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Our Blood

Blood Components

Our blood is a fluid that is also a type of connective tissue. It is composed of blood cells and an aqueous fluid known as plasma. Two major functions of blood include transporting substances to and from our cells and providing immunity and protection against infectious agents. The major components of blood include plasma, red blood cells, white blood cells, and platelets.The image above shows three blood cell types: an activated platelet between a red blood cell (left) and a white blood cell (right).  

Blood Cells
Biology Spotlight10

Antimicrobial Chemical Linked to Breast Cancer

Wednesday April 23, 2014

Image: Keerati FreeDigitalPhotos.net

Researchers have discovered that the antimicrobial agent triclosan promotes breast cancer cell growth. Triclosan is used in antibacterial soaps, deodorants, cosmetics, toothpaste, and other household products. Triclosan chemicals function similarly to hormones and cause endocrine system disruptions.

In the study, it was discovered that triclosan and another endocrine-disrupting chemical, octylphenol, disrupt genes related to breast cancer cell growth. This interference results in the proliferation of breast cancer cells. Long term use of products containing triclosan result in the accumulation of the chemical in the body over time. Due to concerns over other health related issues associated with triclosan, major manufacturers have already begun to remove the chemical from their products.

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Cancer Cell Gene Activity

Friday April 18, 2014

This shows dividing human cancer cells as visualized by fluorescence microscopy.
Image: Aki Endo (Lamond Lab)

Researchers have used fluorescence microscopy to visually demonstrate gene activity in cancer cells during the cell cycle. Cancer cells divide uncontrollably and may develop as a result of several factors, including recombination errors that occur during the cell cycle and infections from certain cancer viruses.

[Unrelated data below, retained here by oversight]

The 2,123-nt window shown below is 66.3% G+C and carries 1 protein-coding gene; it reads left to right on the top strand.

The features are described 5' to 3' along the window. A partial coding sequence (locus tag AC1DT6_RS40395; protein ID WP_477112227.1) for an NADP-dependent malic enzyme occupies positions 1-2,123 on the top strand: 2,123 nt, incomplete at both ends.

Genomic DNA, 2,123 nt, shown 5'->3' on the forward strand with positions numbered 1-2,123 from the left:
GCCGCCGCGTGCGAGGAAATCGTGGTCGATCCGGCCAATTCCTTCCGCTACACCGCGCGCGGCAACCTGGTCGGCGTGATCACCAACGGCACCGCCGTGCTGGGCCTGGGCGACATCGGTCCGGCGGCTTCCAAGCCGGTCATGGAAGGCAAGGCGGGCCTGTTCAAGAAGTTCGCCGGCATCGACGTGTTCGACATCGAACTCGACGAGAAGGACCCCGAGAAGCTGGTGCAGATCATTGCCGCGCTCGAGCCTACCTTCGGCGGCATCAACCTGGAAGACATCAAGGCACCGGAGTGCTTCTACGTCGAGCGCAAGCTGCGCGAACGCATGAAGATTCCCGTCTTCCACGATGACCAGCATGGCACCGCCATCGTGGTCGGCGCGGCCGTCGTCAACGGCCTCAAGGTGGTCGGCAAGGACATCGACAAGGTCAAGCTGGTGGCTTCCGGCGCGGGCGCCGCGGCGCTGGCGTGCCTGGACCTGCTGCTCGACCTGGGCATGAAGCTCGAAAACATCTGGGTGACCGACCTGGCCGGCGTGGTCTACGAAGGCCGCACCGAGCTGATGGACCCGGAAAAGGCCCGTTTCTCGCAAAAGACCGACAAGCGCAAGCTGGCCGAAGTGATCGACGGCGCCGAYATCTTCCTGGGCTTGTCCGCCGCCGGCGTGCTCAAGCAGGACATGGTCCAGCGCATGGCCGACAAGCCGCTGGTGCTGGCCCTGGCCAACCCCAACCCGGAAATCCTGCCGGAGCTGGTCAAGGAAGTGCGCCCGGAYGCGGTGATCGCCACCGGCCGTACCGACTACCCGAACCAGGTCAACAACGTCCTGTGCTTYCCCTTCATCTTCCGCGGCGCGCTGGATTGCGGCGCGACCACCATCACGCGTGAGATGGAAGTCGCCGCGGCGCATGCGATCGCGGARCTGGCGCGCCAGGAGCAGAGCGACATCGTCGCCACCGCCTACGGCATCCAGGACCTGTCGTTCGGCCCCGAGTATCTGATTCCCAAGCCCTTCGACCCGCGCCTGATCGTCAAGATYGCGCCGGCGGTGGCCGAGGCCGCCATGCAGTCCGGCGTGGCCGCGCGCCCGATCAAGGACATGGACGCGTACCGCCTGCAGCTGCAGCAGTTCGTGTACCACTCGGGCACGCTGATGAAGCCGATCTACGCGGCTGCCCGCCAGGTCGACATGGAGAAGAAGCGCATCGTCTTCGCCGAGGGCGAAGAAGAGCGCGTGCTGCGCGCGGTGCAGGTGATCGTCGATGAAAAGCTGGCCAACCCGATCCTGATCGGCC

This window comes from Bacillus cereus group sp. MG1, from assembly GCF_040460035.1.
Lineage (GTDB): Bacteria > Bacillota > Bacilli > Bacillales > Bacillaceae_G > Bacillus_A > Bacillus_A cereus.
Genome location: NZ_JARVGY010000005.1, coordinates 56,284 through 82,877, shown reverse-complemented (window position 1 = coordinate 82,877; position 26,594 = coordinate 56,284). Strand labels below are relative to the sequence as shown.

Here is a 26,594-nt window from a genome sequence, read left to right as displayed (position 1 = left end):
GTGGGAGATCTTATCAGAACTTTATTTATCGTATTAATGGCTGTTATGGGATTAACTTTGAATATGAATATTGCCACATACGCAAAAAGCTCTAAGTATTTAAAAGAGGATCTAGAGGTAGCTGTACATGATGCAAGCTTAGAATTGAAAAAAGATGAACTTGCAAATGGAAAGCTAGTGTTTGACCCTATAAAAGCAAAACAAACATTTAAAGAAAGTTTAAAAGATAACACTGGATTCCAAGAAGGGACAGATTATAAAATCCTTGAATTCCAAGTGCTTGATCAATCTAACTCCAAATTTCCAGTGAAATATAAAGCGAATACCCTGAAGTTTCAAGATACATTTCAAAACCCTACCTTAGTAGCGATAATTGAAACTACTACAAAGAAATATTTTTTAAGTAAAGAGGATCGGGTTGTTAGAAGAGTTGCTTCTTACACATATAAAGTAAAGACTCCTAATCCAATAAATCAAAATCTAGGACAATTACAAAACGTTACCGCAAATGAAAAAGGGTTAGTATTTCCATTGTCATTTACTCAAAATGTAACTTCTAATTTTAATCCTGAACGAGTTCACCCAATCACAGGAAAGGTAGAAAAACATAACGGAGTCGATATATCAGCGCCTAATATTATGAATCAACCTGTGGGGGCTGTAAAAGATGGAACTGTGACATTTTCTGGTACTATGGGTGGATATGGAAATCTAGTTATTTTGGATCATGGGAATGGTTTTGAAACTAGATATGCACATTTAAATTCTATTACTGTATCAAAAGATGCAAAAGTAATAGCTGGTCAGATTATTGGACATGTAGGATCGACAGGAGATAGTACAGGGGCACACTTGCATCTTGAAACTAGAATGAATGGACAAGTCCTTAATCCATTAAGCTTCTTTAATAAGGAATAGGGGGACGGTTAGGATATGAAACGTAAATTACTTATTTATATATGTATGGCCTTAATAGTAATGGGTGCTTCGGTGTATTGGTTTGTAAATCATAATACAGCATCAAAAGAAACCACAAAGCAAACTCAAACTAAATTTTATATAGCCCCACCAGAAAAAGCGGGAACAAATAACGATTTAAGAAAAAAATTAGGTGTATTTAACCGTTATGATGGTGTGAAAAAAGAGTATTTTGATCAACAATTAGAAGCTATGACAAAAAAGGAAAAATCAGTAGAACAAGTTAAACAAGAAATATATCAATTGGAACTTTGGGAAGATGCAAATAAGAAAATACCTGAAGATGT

According to head researcher Angus Lamond, "What we have been able to produce is a detailed analysis of protein activity in human cancer cells that exceeds what was previously possible. Previously it has been possible to capture a time-averaged snapshot of this activity, but what we can now do is give a much fuller picture." The researchers state that this new high-resolution mapping of gene expression will provide valuable insight into protein production in cancer cells. Information gained from the detailed study of cancer cell protein activity could lead to the development of better cancer drugs.

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Preventing Flu Virus Replication

Thursday April 17, 2014

Influenza Virus Particles
Image: CDC/Frederick Murphy

With influenza viruses developing resistance to current antiviral drugs, it is increasingly important that new antiviral drugs be developed. University of Texas at Austin researchers have identified a protein in influenza A viruses that could be a potential target for new antiviral drugs. When viruses infect cells, they use the host's own genetic machinery to make more virus particles. The body responds with its own antiviral protein DDX21, which blocks the viral replication process. The influenza A virus then counters with the viral protein NS1, which blocks DDX21 and allows viral replication to continue.

Robert Krug, an author on the study states, "If you could figure out how to stop NS1 from binding to DDX21, you could stop the virus cold." The researchers found that DDX21 binds to a viral protein called PB1, which is needed for replication. When the viral protein NS1 blocks DDX21, PB1 is then free to promote viral replication. Potentially, antiviral drugs that target NS1 could be developed to prevent flu virus replication.

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Regenerating Living Organs

Thursday April 10, 2014

University of Edinburgh researchers have accomplished something that has not been done before. They have successfully regenerated a living organ: the thymus. The thymus is a small glandular organ that produces specific immune cells called lymphocytes. The thymus normally deteriorates and shrinks with age. In the study, the researchers were able to reactivate the thymus in mice by increasing the levels of a specific protein. The protein, FOXN1, induced certain cells to rebuild the thymus.

According to researcher Dr. Rob Buckle, "This interesting study suggests that organ regeneration in a mammal can be directed by manipulation of a single protein, which is likely to have broad implications for other areas of regenerative biology." The researchers are hopeful that information gained from this study could be used to develop new treatments for individuals with dysfunctional immune systems.

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